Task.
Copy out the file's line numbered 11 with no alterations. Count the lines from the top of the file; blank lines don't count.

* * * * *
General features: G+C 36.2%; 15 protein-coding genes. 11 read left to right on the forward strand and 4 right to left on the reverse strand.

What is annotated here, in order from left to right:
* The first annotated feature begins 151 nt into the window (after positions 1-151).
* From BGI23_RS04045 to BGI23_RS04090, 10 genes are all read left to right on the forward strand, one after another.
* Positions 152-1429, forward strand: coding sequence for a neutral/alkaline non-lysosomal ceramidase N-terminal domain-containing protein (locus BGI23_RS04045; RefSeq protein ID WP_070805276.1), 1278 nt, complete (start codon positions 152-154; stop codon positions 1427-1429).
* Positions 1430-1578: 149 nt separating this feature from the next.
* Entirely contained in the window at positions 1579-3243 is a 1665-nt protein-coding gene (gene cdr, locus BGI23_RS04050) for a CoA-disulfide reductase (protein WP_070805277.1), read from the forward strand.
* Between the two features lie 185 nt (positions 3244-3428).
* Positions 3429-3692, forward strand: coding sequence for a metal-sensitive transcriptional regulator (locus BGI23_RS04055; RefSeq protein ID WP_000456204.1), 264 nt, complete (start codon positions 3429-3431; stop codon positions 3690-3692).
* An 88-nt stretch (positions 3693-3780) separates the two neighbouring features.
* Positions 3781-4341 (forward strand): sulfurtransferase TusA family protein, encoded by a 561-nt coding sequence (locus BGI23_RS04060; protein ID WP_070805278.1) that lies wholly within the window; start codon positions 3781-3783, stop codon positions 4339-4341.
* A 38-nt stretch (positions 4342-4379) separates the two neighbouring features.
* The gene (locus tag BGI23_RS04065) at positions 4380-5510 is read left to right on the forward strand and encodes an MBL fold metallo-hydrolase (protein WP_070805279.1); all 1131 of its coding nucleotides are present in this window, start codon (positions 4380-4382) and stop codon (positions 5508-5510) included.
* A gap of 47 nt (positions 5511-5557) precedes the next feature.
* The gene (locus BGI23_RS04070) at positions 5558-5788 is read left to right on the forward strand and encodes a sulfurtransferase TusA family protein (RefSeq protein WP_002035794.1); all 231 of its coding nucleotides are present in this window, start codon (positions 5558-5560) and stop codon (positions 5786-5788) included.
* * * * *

* Positions 3781-4341 (forward strand): sulfurtransferase TusA family protein, encoded by a 561-nt coding sequence (locus BGI23_RS04060; protein ID WP_070805278.1) that lies wholly within the window; start codon positions 3781-3783, stop codon positions 4339-4341.